3. Older bloggers: patterns of engagement with the blogging process


Cat lying beside a diary with a daily note to Blog!

Ursula is exhausted by her daily blogging habit

We asked 123 older bloggers a series of questions about their blogging habits—not just their writing habits, but also their patterns of reading and commenting. Our results, in my opinion, confirm a finding by Pew Research Center last year: that older adults who do use social media tend to view the internet in a positive light, and to be highly active and engaged.

Habits of reading and commenting on other blogs

Regardless of age, most bloggers are pretty keen to get readers and followers and comments on their own blogs, and this applies to both marketing and personal blogs. So we wondered how committed to online social interaction our older bloggers were. I was keen to find out how much time our respondents spent reading and commenting on other people’s blogs.

Question 6: Approximately how many blogs posts do you read in a typical week?

This was only mildly informative, because some blog posts are just a photo or a short quote, while others are long reads. For the record, here are the results (percentages are rounded):

Read fewer than 25 posts per week: 42%
Read 25–50 blog posts per week: 34%
Read 51–75 blog posts per week: 9%
Read 76–100 blog posts per week: 3%
Read 101–150 blog posts per week: 4%
Read more than 150 blog posts per week: 7%

In comments, the situation became clearer.

Ten respondents made it very clear that they were there to blog, not to read other people’s blogs. Some explained why they didn’t read more. Examples:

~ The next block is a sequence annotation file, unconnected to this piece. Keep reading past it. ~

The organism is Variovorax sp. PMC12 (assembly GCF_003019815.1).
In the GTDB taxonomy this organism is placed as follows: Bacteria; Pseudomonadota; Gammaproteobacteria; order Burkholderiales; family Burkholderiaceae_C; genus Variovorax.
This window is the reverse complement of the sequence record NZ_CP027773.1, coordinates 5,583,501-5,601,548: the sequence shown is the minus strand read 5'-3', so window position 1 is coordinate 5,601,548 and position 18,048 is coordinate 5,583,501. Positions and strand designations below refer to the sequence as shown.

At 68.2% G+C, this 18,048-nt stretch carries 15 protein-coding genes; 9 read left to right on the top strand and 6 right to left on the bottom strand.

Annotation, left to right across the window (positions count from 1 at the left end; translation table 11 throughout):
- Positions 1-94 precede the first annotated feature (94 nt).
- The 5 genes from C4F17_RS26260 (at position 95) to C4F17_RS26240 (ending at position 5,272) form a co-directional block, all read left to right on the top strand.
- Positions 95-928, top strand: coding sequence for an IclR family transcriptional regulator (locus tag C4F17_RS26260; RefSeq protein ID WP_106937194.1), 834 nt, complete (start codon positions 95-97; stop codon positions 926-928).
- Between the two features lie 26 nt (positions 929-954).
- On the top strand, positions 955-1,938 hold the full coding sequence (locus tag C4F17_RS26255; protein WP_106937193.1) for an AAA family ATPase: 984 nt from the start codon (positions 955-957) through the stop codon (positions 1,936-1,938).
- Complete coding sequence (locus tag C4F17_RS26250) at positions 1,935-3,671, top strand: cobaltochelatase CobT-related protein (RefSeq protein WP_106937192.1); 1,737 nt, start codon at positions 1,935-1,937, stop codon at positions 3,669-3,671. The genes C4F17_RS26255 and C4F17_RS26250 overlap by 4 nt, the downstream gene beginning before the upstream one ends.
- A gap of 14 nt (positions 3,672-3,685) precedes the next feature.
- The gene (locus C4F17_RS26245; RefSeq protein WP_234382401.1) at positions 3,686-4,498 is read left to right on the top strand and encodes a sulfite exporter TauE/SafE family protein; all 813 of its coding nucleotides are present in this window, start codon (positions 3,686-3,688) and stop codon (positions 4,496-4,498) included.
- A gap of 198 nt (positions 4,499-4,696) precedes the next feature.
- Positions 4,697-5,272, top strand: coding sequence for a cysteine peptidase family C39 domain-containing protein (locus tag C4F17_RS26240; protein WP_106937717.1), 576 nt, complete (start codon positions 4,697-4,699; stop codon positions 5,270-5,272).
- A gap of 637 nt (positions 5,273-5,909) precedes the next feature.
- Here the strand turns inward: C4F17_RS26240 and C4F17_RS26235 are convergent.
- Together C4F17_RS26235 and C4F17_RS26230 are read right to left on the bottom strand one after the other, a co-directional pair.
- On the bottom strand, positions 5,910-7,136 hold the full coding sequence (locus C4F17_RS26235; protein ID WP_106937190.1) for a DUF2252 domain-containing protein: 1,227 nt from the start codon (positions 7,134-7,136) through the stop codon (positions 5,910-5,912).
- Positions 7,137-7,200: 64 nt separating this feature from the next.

• “I don’t read blogs. I write a blog.”
  • “Very seldom come across a blog that I care to read regularly.”
  • “I unsubscribe from any blog that posts regularly more than once a week.”

14 comments showed a commitment to reading and commenting on other people’s blogs. Examples:

  • “I try to read all those I follow — not always successfully.”
  • “I read 25-30 a week, mainly to keep up with the bloggers who read and comment on my blog.”
  • “I respond to all who comment on my posts as well as some special interest ones.”

The largest group of comments consisted of 16 people who either said their reading varied week to week, or cited lack of time and other commitments. Examples:

  • “It varies week to week. Some days I read 20 in a day, other times nothing.”
  • “It really depends on the time available.”

This leads us to another group of 5 bloggers who struggle with the perceived need to read and comment on other blogs. Examples:

  • “I don’t know how to navigate this medium”
  • “It’s so hard to keep up with all of them!”
  • “It can be overwhelming since I also try to comment regularly. But, it’s hard to decide who to unfollow… and I keep adding more.”

Question 7: Approximately how long do you spend reading and commenting on blog posts?

30% of older bloggers spend 0–2 hours weekly reading and commenting on posts, and 10% spend more than 12 hours